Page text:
Among the interests protected by imperative rules, which if violated may trigger the automatic intervention of the Courts, the Court of first instance of Rome highlights those concerning the clarity and accuracy of companies’ financial statements. In this respect, the Court of first instance also refers to previous case law of the Supreme Court, that has been previously discussed here.
Nevertheless, I believe that such concept of non-negotiable right (that is, a right which aims at protecting vital interests that if violated may trigger the Courts’ reaction irrespective of any party action) is inconsistent with its exemplification (clarity and accuracy of companies’ financial statements).
Indeed, the protection of the public right to having access to accurate financial statements of the company is not unrelated to any party action. In fact, party action is necessary in these cases. And such action has to be prompt enough, as financial statements may not be challenged after those of the next fiscal year have been approved, pursuant to Article 2434/bis of the Italian Civil Code.
As several scholars have accurately stated, all rights provided by civil rules are negotiable. In other words, excluding the few cases in which the Prosecutor may exercise the civil action, this action may only be exercised by the concerned parties and their inaction equals to a waiver.
In fact, other scholars have proposed to limit the area of non-negotiable rights to the few matters where the parties may not freely exercise the civil action, because the Prosecutor is entitled to exercise the civil action or is required to intervene in the proceedings.
This construction is very interesting, but it contradicts the existing law rules. Indeed, Article 34(1) of Legislative Decree no. 5/2003 sets forth that “the disputes arising among the share/quotaholders involving negotiable rights concerning the corporate relationship can be referred to arbitration, by means of an arbitration clause contained in the Articles of association of the companies (…).” However, this provision also specifies that “disputes in which the law requires the intervention of the Prosecutor may not be referred to arbitration.”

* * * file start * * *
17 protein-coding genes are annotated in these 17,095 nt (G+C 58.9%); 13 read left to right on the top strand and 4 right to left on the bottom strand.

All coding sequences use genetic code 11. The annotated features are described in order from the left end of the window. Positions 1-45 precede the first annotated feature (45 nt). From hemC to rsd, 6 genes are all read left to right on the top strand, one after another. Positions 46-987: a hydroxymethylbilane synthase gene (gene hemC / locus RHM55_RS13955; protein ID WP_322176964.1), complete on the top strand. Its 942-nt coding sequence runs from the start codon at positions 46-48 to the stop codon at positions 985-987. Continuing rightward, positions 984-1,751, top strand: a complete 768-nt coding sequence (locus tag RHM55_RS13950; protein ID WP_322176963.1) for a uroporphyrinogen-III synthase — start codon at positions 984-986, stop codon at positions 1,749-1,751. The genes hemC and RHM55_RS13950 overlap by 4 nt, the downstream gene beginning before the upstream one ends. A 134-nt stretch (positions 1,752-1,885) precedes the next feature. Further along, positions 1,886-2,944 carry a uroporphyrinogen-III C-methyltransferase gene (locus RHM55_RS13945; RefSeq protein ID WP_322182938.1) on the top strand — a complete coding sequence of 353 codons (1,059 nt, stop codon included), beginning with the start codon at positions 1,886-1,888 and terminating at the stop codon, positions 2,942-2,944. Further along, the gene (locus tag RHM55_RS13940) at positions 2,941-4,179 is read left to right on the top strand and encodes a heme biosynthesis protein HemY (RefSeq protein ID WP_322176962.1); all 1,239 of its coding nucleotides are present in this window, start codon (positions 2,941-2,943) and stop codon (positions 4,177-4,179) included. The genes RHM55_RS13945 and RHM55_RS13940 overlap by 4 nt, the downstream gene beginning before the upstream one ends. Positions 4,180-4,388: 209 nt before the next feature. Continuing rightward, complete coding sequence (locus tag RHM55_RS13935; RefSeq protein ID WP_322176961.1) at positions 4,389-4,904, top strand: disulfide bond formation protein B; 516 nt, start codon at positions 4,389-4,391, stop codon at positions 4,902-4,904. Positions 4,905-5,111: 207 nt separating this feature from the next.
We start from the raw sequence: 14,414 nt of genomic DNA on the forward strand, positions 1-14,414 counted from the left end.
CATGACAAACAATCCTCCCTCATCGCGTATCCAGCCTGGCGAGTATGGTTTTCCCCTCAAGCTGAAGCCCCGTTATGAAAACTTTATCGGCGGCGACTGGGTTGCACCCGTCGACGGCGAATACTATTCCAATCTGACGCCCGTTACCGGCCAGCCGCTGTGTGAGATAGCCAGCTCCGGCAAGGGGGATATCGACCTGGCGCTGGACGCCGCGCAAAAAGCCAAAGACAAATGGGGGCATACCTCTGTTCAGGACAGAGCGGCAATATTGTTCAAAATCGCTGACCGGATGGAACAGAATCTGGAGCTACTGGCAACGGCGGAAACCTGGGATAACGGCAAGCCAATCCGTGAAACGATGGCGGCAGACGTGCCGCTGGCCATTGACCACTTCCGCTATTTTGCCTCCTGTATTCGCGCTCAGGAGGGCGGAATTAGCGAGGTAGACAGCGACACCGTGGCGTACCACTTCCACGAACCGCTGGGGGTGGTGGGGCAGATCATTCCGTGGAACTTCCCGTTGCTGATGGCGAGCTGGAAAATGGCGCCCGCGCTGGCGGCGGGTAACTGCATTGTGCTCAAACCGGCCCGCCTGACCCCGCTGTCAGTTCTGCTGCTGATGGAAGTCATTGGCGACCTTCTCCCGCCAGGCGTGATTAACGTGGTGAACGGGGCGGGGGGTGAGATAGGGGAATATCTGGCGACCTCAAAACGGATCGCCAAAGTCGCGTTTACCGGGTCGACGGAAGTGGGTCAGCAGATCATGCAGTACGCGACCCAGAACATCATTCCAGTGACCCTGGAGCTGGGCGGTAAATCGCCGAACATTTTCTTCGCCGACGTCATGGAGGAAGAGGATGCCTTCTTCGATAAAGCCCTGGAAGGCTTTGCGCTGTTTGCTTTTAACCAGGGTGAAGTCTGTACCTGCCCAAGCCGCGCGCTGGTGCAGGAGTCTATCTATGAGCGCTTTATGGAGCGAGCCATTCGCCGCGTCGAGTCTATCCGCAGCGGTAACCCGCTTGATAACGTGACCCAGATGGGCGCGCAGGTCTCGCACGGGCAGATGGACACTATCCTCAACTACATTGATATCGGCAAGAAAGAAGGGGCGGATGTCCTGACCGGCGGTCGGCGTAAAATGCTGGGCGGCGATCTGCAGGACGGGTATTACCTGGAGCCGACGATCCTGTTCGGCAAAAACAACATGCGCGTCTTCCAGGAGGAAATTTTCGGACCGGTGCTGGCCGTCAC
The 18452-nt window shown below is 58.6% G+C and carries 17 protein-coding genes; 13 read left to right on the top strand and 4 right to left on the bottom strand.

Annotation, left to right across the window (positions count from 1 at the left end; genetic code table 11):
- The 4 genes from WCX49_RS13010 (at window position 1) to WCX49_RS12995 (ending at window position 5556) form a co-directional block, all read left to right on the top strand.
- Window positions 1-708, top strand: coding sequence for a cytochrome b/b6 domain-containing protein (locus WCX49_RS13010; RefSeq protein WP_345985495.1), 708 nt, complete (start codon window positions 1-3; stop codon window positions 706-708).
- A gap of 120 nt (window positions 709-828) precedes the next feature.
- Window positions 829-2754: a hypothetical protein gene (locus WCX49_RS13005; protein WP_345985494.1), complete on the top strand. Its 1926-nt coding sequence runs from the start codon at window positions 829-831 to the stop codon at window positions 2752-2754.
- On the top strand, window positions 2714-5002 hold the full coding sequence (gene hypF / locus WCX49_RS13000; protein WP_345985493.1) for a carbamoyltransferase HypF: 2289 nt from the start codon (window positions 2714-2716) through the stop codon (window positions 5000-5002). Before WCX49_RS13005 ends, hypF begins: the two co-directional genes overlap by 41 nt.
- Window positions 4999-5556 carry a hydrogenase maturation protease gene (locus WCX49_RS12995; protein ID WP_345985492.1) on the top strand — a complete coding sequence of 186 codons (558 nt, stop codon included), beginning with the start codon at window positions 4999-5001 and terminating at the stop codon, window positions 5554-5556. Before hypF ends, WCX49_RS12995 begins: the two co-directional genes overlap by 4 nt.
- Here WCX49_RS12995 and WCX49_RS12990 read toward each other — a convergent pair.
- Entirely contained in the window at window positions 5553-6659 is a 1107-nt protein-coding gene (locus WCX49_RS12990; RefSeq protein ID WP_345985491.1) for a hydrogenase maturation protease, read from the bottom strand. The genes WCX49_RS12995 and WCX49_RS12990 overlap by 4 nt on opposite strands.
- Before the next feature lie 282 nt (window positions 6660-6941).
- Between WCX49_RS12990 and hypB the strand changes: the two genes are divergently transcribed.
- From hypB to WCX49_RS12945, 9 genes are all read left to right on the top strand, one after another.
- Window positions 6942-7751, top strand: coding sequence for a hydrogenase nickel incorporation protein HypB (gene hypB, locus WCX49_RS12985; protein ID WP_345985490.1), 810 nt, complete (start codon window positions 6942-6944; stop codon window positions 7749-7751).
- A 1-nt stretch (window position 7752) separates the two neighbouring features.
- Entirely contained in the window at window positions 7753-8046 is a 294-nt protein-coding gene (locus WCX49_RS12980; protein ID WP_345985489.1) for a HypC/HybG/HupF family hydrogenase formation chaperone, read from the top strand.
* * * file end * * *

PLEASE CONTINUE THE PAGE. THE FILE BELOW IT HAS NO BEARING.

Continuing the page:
In other words, the law establishes that disputes involving non-negotiable rights are other than the disputes where the law requires the intervention of the Prosecutor. For instance, I do not believe that disputes concerning the judicial revocation of a company’s liquidator involve non-negotiable rights. However, such disputes may not be referred to arbitration, since they require the intervention of the Prosecutor, pursuant to article 70 of the Italian Code of Civil Procedure (indeed, that disputes could be commenced by the Prosecutor, pursuant to Article 2487(4) of the Italian Civil code).
On the other hand, the imperative nature of certain rules does not entail the non-negotiability of the rights governed by such rules, and consequently, the non-arbitrability of any dispute concerning these rights.
Indeed, cases in which imperative rules have to be applied may be referred to arbitration. For instance, cases concerning the nullity of legal transactions, even if such nullity is a consequence of a breach of public order rules (that is, antitrust disputes).
What is, then, the definition of non-negotiable rights ?
In my point of view, non-negotiable rights are the rights that may not be waived by contract.
If we assume that the above definition is right, it becomes much easier to determine which disputes may not be settled by arbitration.
In fact, “negotiable rights concerning the corporate relationship” pursuant to article 34 of Legislative Decree no. 5/2003 are those rights which may be negotiated according to Italian corporate law.
Moreover, the non-negotiable rights are the inalienable rights of the share/quotaholders. That is, the rights that cannot be waived by the general meeting, even if all shareholders including their owner agree.
The above theory would be able to significantly reduce the multiple criteria that the Courts consider in order to determine whether a corporate dispute may be referred to arbitration.